Most homeowners have experienced a temporary blockage or sluggish drains in their plumbing. Minor blockages often can be cleared with a plunger.
Cooking grease, hair, food particles, toilet paper and roots often cause sluggish drains or line blockages. If they happen near the drain opening or toilet bowl, a plunger may be effective in clearing them. However, if the problem is some distance into a drain line, it may require a plumber to locate and resolve.
If you have a blocked or stubborn drain, the first thing you want to do is reduce or eliminate the water you put in the lines to minimize the amount of damage you may do. Obviously, if you keep flushing a slow-moving toilet it will overflow the bowl and damage property.
Washing machines can create one of the biggest problems when your drains are running slowly. Washers use 15 - 20 gallons per load. This water could back up into toilets or showers, possibly causing overflow damage. It is relatively easy to find out if the blockage is in the house drains or in the sewer lines.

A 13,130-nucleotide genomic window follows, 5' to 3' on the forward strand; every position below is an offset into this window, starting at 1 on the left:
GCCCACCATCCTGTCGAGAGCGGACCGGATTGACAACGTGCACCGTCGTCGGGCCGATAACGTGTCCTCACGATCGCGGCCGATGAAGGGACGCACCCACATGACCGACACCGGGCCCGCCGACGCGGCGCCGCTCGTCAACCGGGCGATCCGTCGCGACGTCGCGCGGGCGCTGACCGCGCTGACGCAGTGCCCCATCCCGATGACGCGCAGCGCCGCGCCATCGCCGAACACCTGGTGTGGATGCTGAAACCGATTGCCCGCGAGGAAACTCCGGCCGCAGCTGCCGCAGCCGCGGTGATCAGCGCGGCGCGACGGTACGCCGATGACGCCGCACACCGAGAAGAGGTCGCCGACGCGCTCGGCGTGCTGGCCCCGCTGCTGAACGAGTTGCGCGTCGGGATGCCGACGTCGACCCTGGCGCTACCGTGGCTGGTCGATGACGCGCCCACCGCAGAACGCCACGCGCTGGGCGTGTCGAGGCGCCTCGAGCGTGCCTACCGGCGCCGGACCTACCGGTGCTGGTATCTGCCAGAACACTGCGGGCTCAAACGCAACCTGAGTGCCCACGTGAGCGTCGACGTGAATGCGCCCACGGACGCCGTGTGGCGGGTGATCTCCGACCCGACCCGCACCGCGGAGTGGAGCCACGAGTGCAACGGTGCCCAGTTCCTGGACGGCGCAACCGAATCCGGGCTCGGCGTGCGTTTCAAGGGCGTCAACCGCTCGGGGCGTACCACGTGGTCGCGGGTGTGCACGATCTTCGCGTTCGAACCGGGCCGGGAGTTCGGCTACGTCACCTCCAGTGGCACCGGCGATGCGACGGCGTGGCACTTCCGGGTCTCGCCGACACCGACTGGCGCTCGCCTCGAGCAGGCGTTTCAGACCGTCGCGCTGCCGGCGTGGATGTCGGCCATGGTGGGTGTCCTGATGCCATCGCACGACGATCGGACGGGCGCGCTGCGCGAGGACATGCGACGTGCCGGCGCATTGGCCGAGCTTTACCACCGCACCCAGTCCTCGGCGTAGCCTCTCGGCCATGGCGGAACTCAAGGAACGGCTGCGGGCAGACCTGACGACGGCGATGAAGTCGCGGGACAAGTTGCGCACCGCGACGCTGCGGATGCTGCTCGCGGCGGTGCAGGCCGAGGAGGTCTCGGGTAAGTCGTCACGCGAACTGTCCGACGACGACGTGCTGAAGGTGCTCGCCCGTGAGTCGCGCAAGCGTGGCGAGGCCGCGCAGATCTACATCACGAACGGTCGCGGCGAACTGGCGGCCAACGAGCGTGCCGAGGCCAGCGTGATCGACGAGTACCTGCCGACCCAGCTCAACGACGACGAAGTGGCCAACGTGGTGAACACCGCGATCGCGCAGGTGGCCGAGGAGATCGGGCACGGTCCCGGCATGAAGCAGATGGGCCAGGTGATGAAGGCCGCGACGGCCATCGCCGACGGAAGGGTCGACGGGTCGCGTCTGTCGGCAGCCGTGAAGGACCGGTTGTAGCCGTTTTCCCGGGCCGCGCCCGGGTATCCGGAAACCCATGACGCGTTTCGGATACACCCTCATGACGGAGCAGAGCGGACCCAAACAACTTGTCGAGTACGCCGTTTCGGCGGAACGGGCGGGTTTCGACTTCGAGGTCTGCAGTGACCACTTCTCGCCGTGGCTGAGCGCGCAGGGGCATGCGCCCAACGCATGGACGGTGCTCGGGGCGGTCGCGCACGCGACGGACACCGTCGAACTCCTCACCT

Check Your Cleanout
Many homes have two cleanouts (click link for illustration). One is near the foundation of the house and the second is at or near the property line.
First, check the cleanout next to the house to see if it has water in it. If it contains no water, then you know the blockage is somewhere in the house plumbing. If there is water visible in the clean out, the blockage is most likely in the line from the house to the main sewer line.
If there is a cleanout near your property line and you see water in it, the problem is likely in the City sewer line. Under these circumstances you should discontinue using your facilities and contact the Wastewater Department at 813-247-3451. This number is manned 24/7 and technicians will be dispatched to investigate the problem.
If there is no cleanout at the property line and water is visible in a clean out on your property, you should contact the Wastewater Collection Division between normal business hours at 813-898-1420.
Please Note: Wastewater Collection Division personnel are not permitted to work on private property; therefore, the homeowner or a plumber must resolve any problems between the right-of-way and the house.